Wednesday, June 22, 2016
C.A. Revives Disability Bias Suit by UC San Diego Employee
By KENNETH OFGANG, Staff Writer
The Fourth District Court of Appeal has reinstated a disability discrimination suit by a former UC San Diego marketing director who claims she was terminated after she informed her superiors she needed heart surgery.
Div. One ruled June 2 that a San Diego Superior Court judge erred in granting summary judgment, because Deborah Moore raised triable issues of fact with respect to four of her five causes of action. In particular, the panel held that the university can be held liable for failure to accommodate a disability or to engage in an interactive process if it perceived Moore as disabled, even if her condition did not constitute a disability as defined by the Fair Employment and Housing Act.
Justice Cynthia Aaron’s opinion was certified Monday for publication.
Moore sued the university in January 2013, nearly two years after she was laid off for what the school called “lack of work” and “budget reasons.” The real reason, she alleged, was that she suffered from idiopathic cardiomyopathy, was going to need surgery, and was, as a result, considered—in the words of the executive director of the Marketing and Communications Department, to whom she reported—“a liability to the department.”
The executive director, Kimberly Kennedy, had been gradually reducing Moore’s responsibilities, the plaintiff claimed, transferring them to herself or to others. In November 2010, Moore was demoted from marketing director to “director of marketing and brand management,” at the same salary but with fewer benefits.
In February 2011, the university adopted Kennedy’s proposal to eliminate Moore’s position, effectively terminating her employment, and transferred Moore’s remaining responsibilities to Kennedy.
In granting summary judgment, Judge Katherine A. Bacal ruled that although Moore had a prima facie case of disability discrimination, the university had rebutted that case as a matter of law by showing that it had a legitimate, nondiscriminatory reason for her termination. The judge further ruled that Moore “did not have a disability that required accommodation,” and that she did not engage in protected activity that would support a claim of retaliation under FEHA or the California Family Rights Act.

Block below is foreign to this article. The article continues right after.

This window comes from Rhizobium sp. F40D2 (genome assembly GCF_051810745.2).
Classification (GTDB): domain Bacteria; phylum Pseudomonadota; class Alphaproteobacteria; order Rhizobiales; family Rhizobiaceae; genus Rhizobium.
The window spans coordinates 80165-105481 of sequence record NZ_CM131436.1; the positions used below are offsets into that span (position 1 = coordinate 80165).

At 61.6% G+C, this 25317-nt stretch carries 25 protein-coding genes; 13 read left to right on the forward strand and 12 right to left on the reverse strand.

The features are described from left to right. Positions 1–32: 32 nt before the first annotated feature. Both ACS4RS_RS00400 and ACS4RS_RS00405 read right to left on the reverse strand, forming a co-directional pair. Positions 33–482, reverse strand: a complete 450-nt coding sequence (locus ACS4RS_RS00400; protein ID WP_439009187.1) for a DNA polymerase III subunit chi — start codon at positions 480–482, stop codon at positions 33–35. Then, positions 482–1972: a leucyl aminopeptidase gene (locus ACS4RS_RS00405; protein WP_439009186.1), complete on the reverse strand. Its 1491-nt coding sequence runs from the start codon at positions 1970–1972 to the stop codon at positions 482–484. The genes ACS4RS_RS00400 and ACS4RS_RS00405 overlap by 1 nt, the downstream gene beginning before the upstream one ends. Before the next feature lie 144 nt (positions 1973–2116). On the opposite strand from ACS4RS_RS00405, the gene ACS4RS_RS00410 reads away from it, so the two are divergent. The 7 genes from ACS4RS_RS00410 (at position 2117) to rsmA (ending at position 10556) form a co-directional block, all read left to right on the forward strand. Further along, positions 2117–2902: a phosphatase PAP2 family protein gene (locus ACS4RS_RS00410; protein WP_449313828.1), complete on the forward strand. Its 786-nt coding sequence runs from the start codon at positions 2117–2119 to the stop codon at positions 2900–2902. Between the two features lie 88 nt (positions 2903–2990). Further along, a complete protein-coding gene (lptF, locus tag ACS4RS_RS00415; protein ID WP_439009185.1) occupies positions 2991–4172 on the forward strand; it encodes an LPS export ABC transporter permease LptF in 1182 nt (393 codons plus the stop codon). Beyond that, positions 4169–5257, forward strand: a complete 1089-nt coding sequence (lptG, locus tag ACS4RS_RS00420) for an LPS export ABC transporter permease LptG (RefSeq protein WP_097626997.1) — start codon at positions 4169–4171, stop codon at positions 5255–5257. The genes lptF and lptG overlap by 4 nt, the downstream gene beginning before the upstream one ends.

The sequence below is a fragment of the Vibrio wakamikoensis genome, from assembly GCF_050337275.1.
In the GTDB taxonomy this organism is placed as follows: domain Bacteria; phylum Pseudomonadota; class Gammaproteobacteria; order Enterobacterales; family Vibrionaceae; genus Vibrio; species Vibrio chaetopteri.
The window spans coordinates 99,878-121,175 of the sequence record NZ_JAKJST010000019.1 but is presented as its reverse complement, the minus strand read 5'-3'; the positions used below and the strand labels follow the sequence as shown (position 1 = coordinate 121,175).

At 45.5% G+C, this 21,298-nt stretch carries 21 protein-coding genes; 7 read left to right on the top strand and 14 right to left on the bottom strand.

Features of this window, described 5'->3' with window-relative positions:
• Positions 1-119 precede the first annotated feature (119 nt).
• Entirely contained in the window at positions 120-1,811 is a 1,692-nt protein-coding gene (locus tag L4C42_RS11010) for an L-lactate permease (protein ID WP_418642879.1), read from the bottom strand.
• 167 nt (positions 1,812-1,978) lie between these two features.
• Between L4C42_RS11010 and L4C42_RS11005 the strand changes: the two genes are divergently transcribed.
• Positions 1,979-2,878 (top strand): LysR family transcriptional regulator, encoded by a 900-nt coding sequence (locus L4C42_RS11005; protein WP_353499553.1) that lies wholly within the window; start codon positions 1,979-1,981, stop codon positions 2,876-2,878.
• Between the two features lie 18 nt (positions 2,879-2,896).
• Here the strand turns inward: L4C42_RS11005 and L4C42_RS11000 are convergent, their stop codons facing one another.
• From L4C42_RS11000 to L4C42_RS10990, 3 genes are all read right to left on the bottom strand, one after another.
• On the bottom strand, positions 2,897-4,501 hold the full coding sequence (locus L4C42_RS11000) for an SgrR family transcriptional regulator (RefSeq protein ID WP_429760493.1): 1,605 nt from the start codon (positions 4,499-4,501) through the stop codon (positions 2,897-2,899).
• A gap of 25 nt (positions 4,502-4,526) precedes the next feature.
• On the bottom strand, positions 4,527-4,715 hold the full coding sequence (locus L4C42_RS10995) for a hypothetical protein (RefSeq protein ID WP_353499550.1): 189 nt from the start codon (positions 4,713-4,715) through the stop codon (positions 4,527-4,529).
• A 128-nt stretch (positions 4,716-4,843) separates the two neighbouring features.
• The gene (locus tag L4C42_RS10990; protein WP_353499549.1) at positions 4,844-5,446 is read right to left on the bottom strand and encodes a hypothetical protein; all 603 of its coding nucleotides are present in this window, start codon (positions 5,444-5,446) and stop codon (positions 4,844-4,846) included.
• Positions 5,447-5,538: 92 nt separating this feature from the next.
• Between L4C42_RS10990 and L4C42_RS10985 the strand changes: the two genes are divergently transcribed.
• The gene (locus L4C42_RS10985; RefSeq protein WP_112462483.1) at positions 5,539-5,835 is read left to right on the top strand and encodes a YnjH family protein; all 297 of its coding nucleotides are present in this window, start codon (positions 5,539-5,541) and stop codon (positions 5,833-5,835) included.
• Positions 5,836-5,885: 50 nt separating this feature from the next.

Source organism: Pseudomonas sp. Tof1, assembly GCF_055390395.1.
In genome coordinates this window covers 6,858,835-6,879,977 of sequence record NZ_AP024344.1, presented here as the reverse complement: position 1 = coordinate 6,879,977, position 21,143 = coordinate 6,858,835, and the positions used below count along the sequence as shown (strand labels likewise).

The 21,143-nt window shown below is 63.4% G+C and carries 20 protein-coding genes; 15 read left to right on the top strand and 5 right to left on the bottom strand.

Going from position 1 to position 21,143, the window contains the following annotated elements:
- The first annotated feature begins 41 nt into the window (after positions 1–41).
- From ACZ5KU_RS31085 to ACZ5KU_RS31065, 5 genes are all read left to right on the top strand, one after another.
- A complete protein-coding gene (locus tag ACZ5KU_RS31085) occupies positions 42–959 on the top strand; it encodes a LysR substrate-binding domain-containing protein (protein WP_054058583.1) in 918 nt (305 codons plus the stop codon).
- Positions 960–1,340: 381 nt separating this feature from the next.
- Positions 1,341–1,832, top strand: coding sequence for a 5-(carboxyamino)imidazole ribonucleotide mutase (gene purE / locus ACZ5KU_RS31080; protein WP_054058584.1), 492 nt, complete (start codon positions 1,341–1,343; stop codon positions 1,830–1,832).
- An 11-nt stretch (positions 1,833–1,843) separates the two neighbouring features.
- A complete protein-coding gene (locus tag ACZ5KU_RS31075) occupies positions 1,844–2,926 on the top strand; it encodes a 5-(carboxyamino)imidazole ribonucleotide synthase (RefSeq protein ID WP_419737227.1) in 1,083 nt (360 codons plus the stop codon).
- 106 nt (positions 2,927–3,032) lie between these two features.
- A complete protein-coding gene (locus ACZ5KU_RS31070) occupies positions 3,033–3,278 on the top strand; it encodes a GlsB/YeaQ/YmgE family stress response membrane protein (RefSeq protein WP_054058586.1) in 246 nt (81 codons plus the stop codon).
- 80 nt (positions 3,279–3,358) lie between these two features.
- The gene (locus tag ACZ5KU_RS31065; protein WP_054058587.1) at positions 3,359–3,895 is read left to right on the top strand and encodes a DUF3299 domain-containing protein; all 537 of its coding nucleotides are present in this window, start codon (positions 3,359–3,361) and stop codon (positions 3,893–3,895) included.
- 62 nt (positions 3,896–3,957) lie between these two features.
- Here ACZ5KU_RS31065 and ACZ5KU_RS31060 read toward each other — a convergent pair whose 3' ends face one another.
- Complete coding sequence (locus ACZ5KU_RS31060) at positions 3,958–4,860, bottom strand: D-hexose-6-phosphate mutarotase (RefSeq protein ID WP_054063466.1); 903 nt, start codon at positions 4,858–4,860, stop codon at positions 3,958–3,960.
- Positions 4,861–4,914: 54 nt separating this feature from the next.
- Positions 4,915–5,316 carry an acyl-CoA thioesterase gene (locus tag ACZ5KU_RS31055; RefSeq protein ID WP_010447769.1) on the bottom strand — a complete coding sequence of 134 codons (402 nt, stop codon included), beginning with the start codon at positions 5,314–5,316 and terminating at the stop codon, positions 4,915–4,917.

Aaron, however, said that all of the claims, except the FEHA retaliation claim, were viable.
A trier of fact, the justice said, must decide whether Moore really was let go for administrative/budgetary reasons or whether that was a pretext for disability discrimination.
“According to Kennedy, the duties that Moore had in her position were duplicative of duties that Kennedy either was handling or planned to handle herself,” Aaron wrote. “However, the timing of events leading up to Moore’s termination could suggest that something other than simple restructuring was at play.”
The jurist noted that the action came about a year after Moore was promoted to her position, but only two months after she told Kennedy she was facing surgery, and that Moore testified that Kennedy’s attitude toward her became hostile after Moore gave her that news. That Moore was not offered an opportunity to remain with the university in some other capacity, and that a less senior employee performing duties similar to Moore’s was kept on, are also relevant to the issue of pretext, the justice said.
Given the inference that Moore’s termination was pretextual, that UC regarded her as disabled, that she sought an accommodation of her perceived disability in the form of a few days off to have surgery, and that she was terminated without an offer of leave time for that purpose or further discussion as to how her condition might be accommodated, her claims for failure to accommodate and failure to engage in an interactive process survived summary judgment as well, the justice said.
Aaron did agree with the university and the trial judge that Moore lacked a viable FEHA retaliation claim under the state of the law at the time. While the statute has since been amended, the case law that governed in 2011 held that a request for accommodation did not rise to the level of protected activity, the jurist explained.
A different result obtains, however, with respect to Moore’s CFRA interference and CFRA retaliation claims. An employee who asks for medical leave, and who otherwise qualifies under CFRA, must be granted reasonable leave, even if she does not specifically invoke the statute, the jurist explained.
At minimum, Moore raised a triable issue as to whether her termination was a pretext designed to prevent her from taking CFRA leave, the jurist said.
The case is Moore v. Regents of the University of California, 16 S.O.S. 2927.
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